SMX Advanced has always featured the industry’s top talent discussing what they’re passionate about: search marketing. Last week’s conference in Seattle was no different.
Ayat Shukairy, co-founder and vice president of client solutions at Invesp, shared nine lessons from 11 years of A/B testing experience. The goal of the presentation was to present the many nuances which go into a successful A/B testing plan. After 4,000 successful conversion rate optimization (CRO) implementations, Shukairy has developed quite a knowledge base.
Below I have listed Shukairy’s nine key takeaways, along with some additional insights and commentary:
Shukairy advised us to stop focusing on the short term. We need to keep our long-term testing plans in mind when executing our strategies.
Additionally, Shukairy reminded the audience to be skeptical of giant lifts in performance; if you see a huge lift in conversion rates (CVR), then check to make sure that (a) you’ve run the test long enough to produce meaningful results, and (b) this test is not an outlier.
There are three types of A/B testing: element-level testing, page-level testing (layout) and visitor flow testing. Shukairy notes that page-level testing can yield between 7-9 percent improvement in CVR, while visitor flow testing is something that’s going give you larger improvements (successful implementations can show 16-18 percent improvement).
However, even the best testers will reach a threshold without a compelling narrative. Define your narrative and “wow” your visitors.
Your website experience is only a single touch point for customers, so it’s important to consider your website within the context of your entire brand. Consider your brand from the perspective of your potential customers — ask yourself, “How does my brand look to my audience?” Understand every touch point and its impact on the consumer, as each touch point can impact conversion rates.
Listen to customers through qualitative research. Polls and surveys to uncover motivations should be conducted prior to launching A/B tests on your web experience. Well thought-out market research is essential to development of a good hypothesis.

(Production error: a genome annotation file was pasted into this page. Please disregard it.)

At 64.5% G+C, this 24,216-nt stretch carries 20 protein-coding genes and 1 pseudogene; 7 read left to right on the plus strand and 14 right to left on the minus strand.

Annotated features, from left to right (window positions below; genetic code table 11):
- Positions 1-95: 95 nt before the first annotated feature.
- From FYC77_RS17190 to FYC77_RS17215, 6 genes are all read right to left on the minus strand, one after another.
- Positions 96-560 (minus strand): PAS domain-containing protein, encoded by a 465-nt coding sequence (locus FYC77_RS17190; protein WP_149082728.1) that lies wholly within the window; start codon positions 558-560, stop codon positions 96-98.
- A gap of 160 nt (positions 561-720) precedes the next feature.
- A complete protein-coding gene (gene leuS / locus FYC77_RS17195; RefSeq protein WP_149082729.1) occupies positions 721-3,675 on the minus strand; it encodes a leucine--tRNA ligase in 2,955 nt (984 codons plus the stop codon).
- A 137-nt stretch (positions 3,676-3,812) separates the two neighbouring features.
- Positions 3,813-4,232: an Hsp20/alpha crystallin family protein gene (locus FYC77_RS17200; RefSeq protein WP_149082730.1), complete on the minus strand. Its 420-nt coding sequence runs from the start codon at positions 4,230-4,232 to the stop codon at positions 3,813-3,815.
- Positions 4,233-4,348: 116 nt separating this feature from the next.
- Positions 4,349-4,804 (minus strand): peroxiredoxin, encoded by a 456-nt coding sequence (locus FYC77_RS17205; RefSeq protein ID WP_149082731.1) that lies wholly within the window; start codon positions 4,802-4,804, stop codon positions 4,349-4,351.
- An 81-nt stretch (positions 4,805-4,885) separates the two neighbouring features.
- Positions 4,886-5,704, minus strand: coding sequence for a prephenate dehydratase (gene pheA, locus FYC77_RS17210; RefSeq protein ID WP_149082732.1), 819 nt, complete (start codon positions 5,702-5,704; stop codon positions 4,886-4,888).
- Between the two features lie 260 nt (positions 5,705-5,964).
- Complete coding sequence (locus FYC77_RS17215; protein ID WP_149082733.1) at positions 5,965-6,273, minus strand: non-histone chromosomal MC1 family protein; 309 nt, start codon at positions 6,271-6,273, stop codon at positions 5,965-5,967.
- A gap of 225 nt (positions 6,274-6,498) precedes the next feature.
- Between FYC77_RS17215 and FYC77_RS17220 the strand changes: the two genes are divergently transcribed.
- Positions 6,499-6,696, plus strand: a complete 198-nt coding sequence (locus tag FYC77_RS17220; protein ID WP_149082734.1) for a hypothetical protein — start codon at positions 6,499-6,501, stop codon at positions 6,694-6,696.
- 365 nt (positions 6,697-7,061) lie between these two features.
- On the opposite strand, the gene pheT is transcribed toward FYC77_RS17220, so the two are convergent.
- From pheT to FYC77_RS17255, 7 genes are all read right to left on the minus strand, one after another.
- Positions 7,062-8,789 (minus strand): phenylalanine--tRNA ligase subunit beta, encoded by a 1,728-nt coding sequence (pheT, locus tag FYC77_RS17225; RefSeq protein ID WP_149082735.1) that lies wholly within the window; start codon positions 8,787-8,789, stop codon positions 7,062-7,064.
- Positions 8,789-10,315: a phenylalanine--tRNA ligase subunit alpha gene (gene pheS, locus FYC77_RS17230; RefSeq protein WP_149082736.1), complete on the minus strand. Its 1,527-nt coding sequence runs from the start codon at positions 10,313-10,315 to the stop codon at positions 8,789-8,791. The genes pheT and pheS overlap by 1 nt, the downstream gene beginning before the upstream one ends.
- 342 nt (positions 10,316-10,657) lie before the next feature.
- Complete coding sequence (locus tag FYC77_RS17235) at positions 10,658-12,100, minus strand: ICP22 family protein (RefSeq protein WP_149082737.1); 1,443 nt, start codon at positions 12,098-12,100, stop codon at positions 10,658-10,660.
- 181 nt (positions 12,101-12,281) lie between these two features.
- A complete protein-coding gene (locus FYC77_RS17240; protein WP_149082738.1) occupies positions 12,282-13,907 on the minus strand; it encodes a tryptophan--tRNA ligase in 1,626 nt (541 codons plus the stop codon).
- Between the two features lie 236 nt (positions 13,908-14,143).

Make sure you can get buy-in from all client stakeholders regarding the philosophies of CRO. You need everyone in different departments to be vested in order to succeed. The more information, discussion and engagement you receive from different departments, the more successful your CRO efforts will be.
Shukairy noted that only 13 percent of A/B tests report significant uplifts — which means that 87 percent do not. Let this fact change the way you think about CRO. More often than not, your tests will fail to drive meaningful growth. That means you must push through and innovate on your failure, using failed A/B tests to generate research opportunities.
A testing tool is only as useful as the actionable insights obtained from it. So, when measuring the results of your A/B tests, ask yourself, “What is the dollar impact?” If you can’t answer this question, you may need to update your reports to ensure that you are measuring KPIs (key performance indicators) that most closely align with business objectives.
Use data to uncover problems that are hindering growth, and make sure the problems you solve have a direct impact on the KPIs that matter most.
There is a key statistic that most testers underutilize: statistical power. Statistical power is the probability that a statistical test will detect an effect when there is, in fact, an effect to be detected. A high statistical power reduces the likelihood of making a Type II error (concluding there is no effect when there actually is one).
Tests with a high statistical power and a high confidence threshold will reduce the likelihood of a false positive, so always collect a significant sample size before you determine results.
Run tests longer, and don’t make changes while the test is running. Any change you make to the test environment during a test will pollute your results. This includes trimming off under-performing variations, changing the allocation percentage of traffic and so on.
If you absolutely need to make a change to the environment, you will need to restart your tests and begin with a clean sample.
All in all, I thought Ayat Shukairy gave a wonderful presentation. After it was done, I asked her, “What overarching piece of advice would you give to A/B testers?”
She replied, “Change the way you think about conversion rate optimization.”
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